I am more a common name sort of gardener, I shall look out for them, I like them.
Great selection of spiky blooms. I love the color of your Agastache.
I like that the colour of the Agastache stays away from too pink tones
A great six this week, Allison! Seeing your digitalis made me realize that mine in the front bed failed to return this year. I think I must have too many gardens if I didn’t notice until now!
What a shame, but you sound like you have more than enough to tend 😉 . I’m sure in your tapestries something else is providing the tall spikes!
I used to have nine gardens here years ago, but half have been ‘let go’ to fend for themselves. I’m not as young as I used to be. 😉
Nine! I am in awe! The world needs more wild bits now, so it is only right to let some go! 🙂
I found myself wondering if your foxglove is related to various medicines — including digitalis. I found this fascinating article that brings together some facts about the flower and its uses. Even Van Gogh may have taken advantage of its properties!
Yes, an interesting article and not what I expected at all. Not heard of the visual side effects, nor the possible links to Van Gogh’s yellow period. Thx! 🙂
What fabulous colours you have in your garden. I really must get some Mondarda, I grew it some years ago.
Thanks! I’ve move away from pastels as I’ve got older 🤣
I’ve had the same issue with Sylvagrow, it doesn’t seem to have much feed in it and when what there is has gone plant growth is pretty much non-existent. With slower germinating seeds that point will be passed very soon after they germinate, or even before. I think some things get going again sooner than others when you start feeding them but I mostly liquid feed once or twice a week from the start and I put Osmocote into it when potting into 9cm pots or bigger.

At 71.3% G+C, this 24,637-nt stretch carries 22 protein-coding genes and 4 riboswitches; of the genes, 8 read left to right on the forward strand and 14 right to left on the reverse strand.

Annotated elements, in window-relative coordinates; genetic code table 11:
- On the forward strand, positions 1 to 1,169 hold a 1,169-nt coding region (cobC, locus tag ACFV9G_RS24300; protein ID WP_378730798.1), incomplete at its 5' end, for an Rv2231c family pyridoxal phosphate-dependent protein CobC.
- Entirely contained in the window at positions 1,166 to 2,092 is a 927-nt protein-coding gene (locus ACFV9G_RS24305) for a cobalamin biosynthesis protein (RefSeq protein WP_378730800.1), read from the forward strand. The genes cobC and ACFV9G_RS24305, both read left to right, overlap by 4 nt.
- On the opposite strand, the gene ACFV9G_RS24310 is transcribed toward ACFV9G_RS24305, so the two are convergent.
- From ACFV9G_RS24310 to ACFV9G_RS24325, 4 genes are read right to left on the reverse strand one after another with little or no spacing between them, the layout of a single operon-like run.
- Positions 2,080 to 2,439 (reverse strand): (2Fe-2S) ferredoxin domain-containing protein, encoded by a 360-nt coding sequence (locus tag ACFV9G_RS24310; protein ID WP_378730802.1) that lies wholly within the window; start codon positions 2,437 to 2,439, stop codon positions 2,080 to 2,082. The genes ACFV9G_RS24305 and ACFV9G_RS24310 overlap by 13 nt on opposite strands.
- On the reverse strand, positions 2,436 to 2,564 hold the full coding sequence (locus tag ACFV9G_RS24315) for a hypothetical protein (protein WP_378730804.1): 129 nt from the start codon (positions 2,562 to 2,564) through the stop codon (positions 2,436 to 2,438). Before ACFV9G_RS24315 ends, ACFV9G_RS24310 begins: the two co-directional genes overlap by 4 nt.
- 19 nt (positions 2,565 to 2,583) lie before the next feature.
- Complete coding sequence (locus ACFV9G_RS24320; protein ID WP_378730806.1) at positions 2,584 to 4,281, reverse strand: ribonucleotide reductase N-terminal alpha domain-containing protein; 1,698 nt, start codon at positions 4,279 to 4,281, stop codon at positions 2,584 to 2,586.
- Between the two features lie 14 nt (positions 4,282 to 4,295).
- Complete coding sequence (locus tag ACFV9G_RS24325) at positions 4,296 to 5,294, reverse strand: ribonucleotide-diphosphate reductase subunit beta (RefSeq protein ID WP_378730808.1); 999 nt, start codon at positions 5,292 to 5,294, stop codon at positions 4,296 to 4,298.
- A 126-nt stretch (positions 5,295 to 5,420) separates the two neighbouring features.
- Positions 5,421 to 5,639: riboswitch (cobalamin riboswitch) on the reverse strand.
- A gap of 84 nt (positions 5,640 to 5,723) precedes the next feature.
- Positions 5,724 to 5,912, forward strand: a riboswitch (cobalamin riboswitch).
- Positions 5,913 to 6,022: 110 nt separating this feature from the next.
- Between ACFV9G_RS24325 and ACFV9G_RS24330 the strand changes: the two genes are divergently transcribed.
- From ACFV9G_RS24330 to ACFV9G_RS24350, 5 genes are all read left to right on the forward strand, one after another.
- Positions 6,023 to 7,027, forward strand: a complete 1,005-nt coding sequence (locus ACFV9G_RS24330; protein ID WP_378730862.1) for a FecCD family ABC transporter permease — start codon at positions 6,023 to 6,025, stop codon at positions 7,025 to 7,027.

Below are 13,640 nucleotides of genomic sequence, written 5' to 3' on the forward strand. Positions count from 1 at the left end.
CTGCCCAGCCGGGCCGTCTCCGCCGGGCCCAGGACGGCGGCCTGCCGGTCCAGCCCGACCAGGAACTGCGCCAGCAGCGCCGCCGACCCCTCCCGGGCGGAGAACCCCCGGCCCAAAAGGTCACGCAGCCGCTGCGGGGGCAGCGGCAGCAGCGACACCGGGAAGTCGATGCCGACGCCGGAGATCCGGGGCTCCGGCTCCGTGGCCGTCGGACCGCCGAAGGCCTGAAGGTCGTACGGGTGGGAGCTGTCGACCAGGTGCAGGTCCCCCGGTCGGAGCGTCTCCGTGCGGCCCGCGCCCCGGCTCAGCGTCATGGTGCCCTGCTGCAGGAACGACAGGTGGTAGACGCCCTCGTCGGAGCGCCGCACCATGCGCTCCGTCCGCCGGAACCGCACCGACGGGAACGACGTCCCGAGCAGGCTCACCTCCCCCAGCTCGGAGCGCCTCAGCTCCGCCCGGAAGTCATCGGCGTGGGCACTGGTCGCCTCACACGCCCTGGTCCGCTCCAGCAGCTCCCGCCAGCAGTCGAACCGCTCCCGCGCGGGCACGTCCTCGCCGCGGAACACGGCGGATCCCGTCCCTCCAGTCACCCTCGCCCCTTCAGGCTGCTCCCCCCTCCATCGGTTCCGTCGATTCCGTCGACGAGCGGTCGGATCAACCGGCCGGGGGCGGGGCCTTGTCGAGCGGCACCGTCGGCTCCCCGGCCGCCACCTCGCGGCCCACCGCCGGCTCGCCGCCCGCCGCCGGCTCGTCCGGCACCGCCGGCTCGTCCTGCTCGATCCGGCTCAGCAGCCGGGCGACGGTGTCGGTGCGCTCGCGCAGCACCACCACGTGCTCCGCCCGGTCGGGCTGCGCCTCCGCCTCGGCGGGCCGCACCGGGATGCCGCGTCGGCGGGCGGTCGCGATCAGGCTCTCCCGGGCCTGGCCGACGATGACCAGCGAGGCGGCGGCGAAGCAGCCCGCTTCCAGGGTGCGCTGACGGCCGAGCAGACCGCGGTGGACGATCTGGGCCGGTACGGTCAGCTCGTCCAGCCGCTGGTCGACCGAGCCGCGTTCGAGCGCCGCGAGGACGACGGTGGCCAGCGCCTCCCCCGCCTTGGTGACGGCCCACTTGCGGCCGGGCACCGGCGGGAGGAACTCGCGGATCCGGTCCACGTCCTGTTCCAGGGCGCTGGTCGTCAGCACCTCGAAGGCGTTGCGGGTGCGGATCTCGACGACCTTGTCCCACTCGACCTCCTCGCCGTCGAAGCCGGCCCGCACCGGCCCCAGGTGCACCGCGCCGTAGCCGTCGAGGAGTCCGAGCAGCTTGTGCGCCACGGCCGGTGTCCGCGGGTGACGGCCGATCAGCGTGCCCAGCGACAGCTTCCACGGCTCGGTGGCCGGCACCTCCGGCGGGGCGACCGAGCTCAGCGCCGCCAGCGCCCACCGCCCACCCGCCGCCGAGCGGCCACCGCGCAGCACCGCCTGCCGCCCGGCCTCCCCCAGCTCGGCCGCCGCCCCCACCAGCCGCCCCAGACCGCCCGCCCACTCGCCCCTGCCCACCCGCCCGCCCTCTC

Thanks for these helpful suggestions. I’ve been using liquid feed, but had come to the conclusion it was being neutralised in some way. Prills are a good idea for growing on.
A lovely Monarda and I love Royal Bumble. That was the only cutting of mine that survived and it was the first to flower in spring! Happy weeding! 😉
Royal Bumble does seem to be made of tough stuff! Mine was also early to flower. A winner!
I believe fertility is an issue in peat free composts with a high coir content, so feeding or blending will prove necessary. I must move my currently thriving Royal Bumble as it will soon ge overwhelmed by other things! How hardy do you find yours to be?
Royal Bumble is one of the tougher ones. It’s bounced back in the garden for the last two years with no protection whatsoever.
The annoying thing about the peat free is that I have been feeding (liquid though) the plants as I suspected the lack of nutrients, but it hasn’t helped. I’m thinking prills are the way to go, as Jim suggested. Blending with top soil has helped a little (sadly my own compost is dreadful – been too dry I think).
I have never heard the term ‘prills’ before, so have learned something new – thank you! I use slow release fertiliser in all my (decorative) pots now (as well as water retention crystals) but would never have thought to use them in growing on plants…will certainly consider it for the future!
I think the term is used more in agriculture than gardening, but we were taught it in the level 2 RHS course.
Will try to add it to my vocabulary!!
And thanks for reassurance about Royal Bumble…